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Easton Unveils High-Tech Bat Lab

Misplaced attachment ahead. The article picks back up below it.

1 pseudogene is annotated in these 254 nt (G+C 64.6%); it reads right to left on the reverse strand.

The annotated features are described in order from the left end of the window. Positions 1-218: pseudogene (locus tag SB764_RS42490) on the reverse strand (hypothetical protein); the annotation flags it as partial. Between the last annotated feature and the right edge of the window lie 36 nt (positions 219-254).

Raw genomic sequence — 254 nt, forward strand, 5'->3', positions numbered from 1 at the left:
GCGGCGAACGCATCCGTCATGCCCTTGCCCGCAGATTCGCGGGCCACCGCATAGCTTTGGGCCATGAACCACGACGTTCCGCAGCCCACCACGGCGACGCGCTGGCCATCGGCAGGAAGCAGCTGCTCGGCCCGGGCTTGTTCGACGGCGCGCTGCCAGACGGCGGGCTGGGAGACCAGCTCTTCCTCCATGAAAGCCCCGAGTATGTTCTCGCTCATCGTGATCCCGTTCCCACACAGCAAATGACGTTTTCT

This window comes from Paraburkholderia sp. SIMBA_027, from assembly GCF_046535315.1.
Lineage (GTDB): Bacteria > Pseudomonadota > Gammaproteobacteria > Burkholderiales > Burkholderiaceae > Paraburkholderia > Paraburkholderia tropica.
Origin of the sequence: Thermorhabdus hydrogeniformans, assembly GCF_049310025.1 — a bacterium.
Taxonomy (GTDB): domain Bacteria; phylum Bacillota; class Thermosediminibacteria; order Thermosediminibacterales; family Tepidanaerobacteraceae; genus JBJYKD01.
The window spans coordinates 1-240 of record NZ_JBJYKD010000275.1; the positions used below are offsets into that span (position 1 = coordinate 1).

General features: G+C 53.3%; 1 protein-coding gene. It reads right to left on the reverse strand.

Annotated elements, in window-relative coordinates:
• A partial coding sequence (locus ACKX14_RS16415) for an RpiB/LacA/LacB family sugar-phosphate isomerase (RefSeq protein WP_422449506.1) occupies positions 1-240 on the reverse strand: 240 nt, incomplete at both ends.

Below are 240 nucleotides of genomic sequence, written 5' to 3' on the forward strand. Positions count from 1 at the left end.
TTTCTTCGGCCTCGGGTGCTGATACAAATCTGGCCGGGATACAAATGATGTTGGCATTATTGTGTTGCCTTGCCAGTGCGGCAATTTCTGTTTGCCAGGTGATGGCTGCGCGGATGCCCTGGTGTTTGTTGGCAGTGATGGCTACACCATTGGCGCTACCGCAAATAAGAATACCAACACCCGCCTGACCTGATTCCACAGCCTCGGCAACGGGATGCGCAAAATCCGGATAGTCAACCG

Baseball is a sport steeped in tradition, but one brand has staked its future on bringing technology and innovation to America’s pastime – and without endorsements from professional athletes. Equipment and apparel manufacturer Easton Baseball/Softball Inc. recently opened its 90,000-square-foot global headquarters in Thousand Oaks, which is 40 percent larger than its former Van Nuys location. The new space houses the company’s administrative, sales and marketing offices as well as its entire research and development process, making its operation completely centralized. It does all sports equipment design, testing and prototyping on site and has a dedicated showroom for each product category to meet with retail partners, teams and sports organizations. “What really sets Easton apart is just consistently leading in innovation,” said Todd Harman, executive vice president of Easton Baseball/Softball. “Every major high performance bat design that’s been brought to market in the last 40 years has been brought by the Easton brand first.” The company pioneered the aluminum bat in the late 1960s by developing the technology that made metal a viable option. Ever since, Easton’s baseball division has focused on improving technology to enhance player performance, which is epitomized in Easton’s test facility. Homerun marketing The Hit Lab is Easton’s 15,000-square-foot indoor testing and training center that hosts athletes at all stages of the game who test products prior to market. The facility is fully equipped to conduct rigorous performance evaluations for products using a system called HitTrax, a program that captures the dynamics of the interaction between the ball and bat. The HitTrax computer screen, which sits next to the batting cages, displays a virtual baseball stadium that illustrates where the ball hypothetically would land on the field. The system also records swing speed, batted ball speed as well as ball speed coming off the barrel of the bat. “As we are working with athletes both here in the Hit Lab and then out on the fields across Southern California, we are incorporating feedback from those athletes,” said Harman. “Things that will make their game better and performance features that they might like to see in new products – we are taking that information and combining it with all the measurements and data we’re capturing from them hitting and incorporating that data information into our product innovation process, which ultimately brings new Easton products to market.” Athlete testing can take a year or more before Easton finalizes a design. Even though the company spends a lot of money and time on this process, bringing in athletes from across the country, Easton never reveals the names of the celebrity testers. It focuses its marketing efforts on the quality of the product as opposed to who tests it. “It changes the paradigm in that it’s not the athlete who makes the product great, it’s the product that makes the athlete great,” said Andy Abramson, chief executive of marketing firm Communicano Inc. of Del Mar and longtime sports marketer. “For example, I’m hitting better because I’m using an Easton bat. Therefore, Easton bats make people better hitters.” He said Easton is a product-centric brand that chooses to invest in bettering equipment – which includes bats, gloves and helmets – as opposed to a professional-athlete sponsorship. ‘Weekend warriors’ In the past, the brand has inked a few celebrity endorsement deals, including homerun hitter Sammy Sosa prior to a 2003 game, when it was discovered he was using a corked bat. Abramson warned of this issue in regard to endorsements. He said a brand is at risk if the athlete does something wrong or has a bad performance year, limiting the company’s control of its message. “We have all seen what happened when O.J. Simpson and Tiger Woods fell from grace and how fast brands sought to distance themselves from them,” he said. Conversely, Henry Eshelman, managing director of marketing agency Platform Media Group of Los Angeles, who has worked on product campaigns for Kim Kardashian and other celebrities, said star power is great for marketing because America is obsessed with celebrities. However, he also warned that there must be a direct connection between the celebrity and product for the endorsement to work. “It comes off poorly if it doesn’t feel right,” he said. “If they want talent to participate in something, they need to be relevant to the brand.” This may be part of the reason why Easton does not use celebrities to advertise its products as professional baseball still only uses wooden bats, which the company prototypes and manufactures at its Thousand Oaks headquarters. (See “Easton’s Wooden Bat Factory.”) Easton is best known for its aluminum and composite bats, which retail from $24.99 to $479 and are used in adolescent through college levels. For its marketing strategy, the company partners with national organizations like Little League Baseball and Softball and the United States Specialty Sports Association to help grow participation in the diamond sports, which also leads to an increase of customers. In addition, by working with these groups, Easton can ensure its equipment complies with association league standards, resulting in higher recommendation and adaptation of its products. “The amateur leagues regulate the bats,” said Matt Kovacs, president of Blaze PR in Santa Monica and former Easton publicist. “Working closely with them and having access to them helps Easton survive and thrive. The marketing strategy is to get elite athletes and hardcore athletes to use their products and weekend warriors will follow.” The design, prototyping and testing for all Easton products takes place at its new Thousand Oaks headquarters. However, the company also manufactures its wooden bats there, making it the only Easton product that is completed from start to finish on site. Three types of wood – soft maple, hard maple and northern white ash – are used to make the bats. The manufacturing process begins at a computer, where the bat is designed. Then, that computer file is sent straight to an automated wood lathe, which will cut the wood into a bat in about a minute. From there, the bat is sanded, dipped in paint and etched with an Easton logo. The facility can produce about 800 bats a day. They are primarily used by elite players in wood bat only summer leagues and tournaments. Play ball! Despite the closures of specialty sports retailers such as Sports Authority Holdings Inc. and Sport Chalet Inc. along with the rise of discount vendors like Wal-Mart Stores Inc. and Dick’s Sporting Goods Inc., Easton remains the number one baseball and softball brand in North America with an estimated 27 percent continental market share, according to its parent-company Performance Sports Group Ltd.’s 2015 annual report. The Exeter, N.H.-based company, which also owns other sports brands like Bauer, Maverik and Combat, purchased Easton in 2014, a year before its move to 3500 Willow Lane in Thousand Oaks. Currently, the company is consolidating its baseball operations under the Easton brand by reducing its Combat-brand product offerings. Founded in 1922, Easton also has significant businesses in other sports such as hockey, lacrosse and archery. Its Thousand Oaks operation is solely focused on baseball and softball and improving technology in those areas. Just last year, the company launched its Power Sensor, a swing motion sensor that attaches to the bat and records swing metrics and provides performance analysis. It’s the brand’s first of its kind to help hitters increase power and efficiency. The device was selected as the official swing sensor of the Houston Astros earlier this year. Meanwhile, Easton continues to look for future innovations. “We are testing some advanced concepts that will come to market in the time period from 2018 to 2020,” said Easton’s Harman. “There are some very futuristic and very innovative ideas coming out of here.”